SGA forum discusses diversity, inclusion on campus


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College of Humanities and Social and Behavioral Sciences Lecturer Ulana Klymyshyn, speaks on a topic during the Diversity and Inclusion Forum on Mar. 23 in the Park Library Auditorium. 

Student Government Association hosted a Diversity and Inclusion Forum to discuss and promote diversity on campus.

Five students and one faculty member discussed inclusion at CMU and in the community on Thursday in the Charles V. Park Library Auditorium.

Galen Miller, an SGA senator in the College of Education and Human Services, opened the forum by introducing the participants: Chuck Mahone, Autumn Gairaud, Allison Tobey, Olivia Cyman, Jene’a Johnson and Ulana Klymyshyn.

“It’s very important that we have people who are interested and invested in these issues and to start a conversation here on campus,” said Mahone, a former SGA president.

The first topic spotlighted segregation within the populace of the student body, staff and administration.

Klymyshyn, a lecturer in the College of Humanities and Social and Behavioral Sciences, said she doesn’t think there are enough content between students and faculty outside of the classroom at CMU.

SGA Diversity Committee Chair Jene’a Johnson agreed and said she has tried to link with professors but they are never available.

“When you try to make an appointment after class the professors are already gone before you put things in your bag and they don’t respond to emails,” Johnson said.

The forum participants discussed how to educate peers and allies on diversity, such as gender identity issues, stereotypes and hate speech.

Many of the panelists had agreed that having education on these topics is a very important factor.

Gairaud, an intern for the Office of LGBTQ Services, said students who need to be educated on diversity and inclusion aren’t the people that show up at these events, but it is those who already care about these issues and are interested.

Mahone said there are a few ways allies are created. People either see an issue and want to help or they have a connection with someone that they see in the community treated unfairly.

“Connection doesn’t help if we don’t have contact with each other,” Mahone said.

Miller said three different diversity studies released in the previous years showed at least 60 percent of minority students felt CMU was not doing enough to promote diversity on campus. Another 40 percent of minority students felt that they were being discriminated here at CMU and Mount Pleasant.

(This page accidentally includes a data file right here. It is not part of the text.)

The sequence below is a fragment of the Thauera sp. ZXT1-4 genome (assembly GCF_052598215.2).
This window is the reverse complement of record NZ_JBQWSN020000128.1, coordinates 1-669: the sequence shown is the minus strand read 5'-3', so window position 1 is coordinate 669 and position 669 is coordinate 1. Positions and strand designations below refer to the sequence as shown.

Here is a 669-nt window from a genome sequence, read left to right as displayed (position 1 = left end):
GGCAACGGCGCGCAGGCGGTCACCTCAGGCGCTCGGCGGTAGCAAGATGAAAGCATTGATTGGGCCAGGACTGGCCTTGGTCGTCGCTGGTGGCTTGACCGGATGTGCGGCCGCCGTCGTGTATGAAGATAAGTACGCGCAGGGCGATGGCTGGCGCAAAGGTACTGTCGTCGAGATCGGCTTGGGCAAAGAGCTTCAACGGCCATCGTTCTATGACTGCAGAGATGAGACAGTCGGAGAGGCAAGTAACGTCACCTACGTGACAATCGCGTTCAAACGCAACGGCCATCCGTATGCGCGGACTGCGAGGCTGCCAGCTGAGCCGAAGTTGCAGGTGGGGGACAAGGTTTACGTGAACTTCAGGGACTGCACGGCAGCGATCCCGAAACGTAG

Another question was if CMU could create a mandatory event or seminar to educate students on cultural, social, inclusivity, sensitivity and promote social and equity on campus.

Tobey and Mahone agreed that CMU should find a more effective system for students instead of “AlcoholEdu” because students just click right through the program.

“If we are going to have a program make it personal and in-person,” Tobey said. “I just think doing it online isn’t very effective.”

When the panelists discussed the differences they have seen on campus involving diversity and attitudes towards equity, Johnson said she had seen a lot of issues from the outcomes of the election.

Johnson viewed the live video of a protest on campus following the results of the election, and all she saw were derogatory comments, she said. Many were from students on campus.

“We have a president who is racist, sexist, who has sexually harassed and assaulted women,” Johnson said. “It’s fine to be sexist in public, it’s fine to call people racial slurs or do whatever you want to because our president does and says whatever he wants to do, I see it a lot.”

Multiple forum members agreed that a way to help promote diversity on CMU’s campus and in Mount Pleasant is to be educated on what is happening in the community and in government.

The Gender and Sexuality Center was brought up, following SGA Senator Olivia Cyman, saying that the petition for the center is more than halfway past their goal.

“Student activism is super, super powerful,” Gairaud said.

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